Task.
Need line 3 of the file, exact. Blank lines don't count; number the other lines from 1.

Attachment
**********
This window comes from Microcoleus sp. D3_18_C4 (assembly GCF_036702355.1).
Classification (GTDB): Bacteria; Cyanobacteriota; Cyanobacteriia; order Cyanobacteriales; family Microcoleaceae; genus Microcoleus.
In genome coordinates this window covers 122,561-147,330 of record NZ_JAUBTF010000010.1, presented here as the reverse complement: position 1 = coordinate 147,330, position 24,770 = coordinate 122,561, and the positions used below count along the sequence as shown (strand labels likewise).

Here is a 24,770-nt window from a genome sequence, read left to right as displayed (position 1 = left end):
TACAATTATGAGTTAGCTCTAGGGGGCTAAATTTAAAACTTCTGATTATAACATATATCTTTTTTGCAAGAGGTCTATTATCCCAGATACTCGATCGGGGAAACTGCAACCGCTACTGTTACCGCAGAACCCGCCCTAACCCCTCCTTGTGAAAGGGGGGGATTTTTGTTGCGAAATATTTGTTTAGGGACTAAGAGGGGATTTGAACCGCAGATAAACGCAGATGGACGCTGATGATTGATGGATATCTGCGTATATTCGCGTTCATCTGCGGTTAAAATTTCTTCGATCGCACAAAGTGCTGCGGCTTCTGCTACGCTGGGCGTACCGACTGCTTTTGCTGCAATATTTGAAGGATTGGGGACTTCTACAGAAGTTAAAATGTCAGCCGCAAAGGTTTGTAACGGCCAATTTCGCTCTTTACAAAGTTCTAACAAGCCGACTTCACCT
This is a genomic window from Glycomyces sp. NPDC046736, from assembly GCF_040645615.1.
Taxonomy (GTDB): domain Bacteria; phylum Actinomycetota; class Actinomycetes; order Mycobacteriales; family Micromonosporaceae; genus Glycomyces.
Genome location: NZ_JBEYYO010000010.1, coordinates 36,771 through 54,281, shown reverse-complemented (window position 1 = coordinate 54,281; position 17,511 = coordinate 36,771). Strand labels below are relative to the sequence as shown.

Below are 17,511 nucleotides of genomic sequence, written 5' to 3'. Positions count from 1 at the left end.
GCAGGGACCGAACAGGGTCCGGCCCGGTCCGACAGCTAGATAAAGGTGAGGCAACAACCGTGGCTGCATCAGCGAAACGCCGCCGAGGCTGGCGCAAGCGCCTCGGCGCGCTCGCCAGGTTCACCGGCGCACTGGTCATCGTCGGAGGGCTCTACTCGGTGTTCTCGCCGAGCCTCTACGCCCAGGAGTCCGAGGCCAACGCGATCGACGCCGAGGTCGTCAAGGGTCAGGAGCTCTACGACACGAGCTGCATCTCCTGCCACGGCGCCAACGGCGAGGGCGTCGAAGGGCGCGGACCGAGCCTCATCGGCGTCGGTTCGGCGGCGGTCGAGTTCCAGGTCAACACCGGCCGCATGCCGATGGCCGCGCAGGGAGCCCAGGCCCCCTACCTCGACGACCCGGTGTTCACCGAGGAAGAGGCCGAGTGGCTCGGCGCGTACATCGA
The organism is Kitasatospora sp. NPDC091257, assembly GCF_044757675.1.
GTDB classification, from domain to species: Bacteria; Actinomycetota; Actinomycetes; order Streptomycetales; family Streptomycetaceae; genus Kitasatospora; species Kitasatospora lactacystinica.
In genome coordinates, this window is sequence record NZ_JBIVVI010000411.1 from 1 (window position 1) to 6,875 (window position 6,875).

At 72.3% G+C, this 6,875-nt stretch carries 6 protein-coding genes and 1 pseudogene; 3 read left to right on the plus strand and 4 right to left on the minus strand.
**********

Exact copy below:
In genome coordinates this window covers 122,561-147,330 of record NZ_JAUBTF010000010.1, presented here as the reverse complement: position 1 = coordinate 147,330, position 24,770 = coordinate 122,561, and the positions used below count along the sequence as shown (strand labels likewise).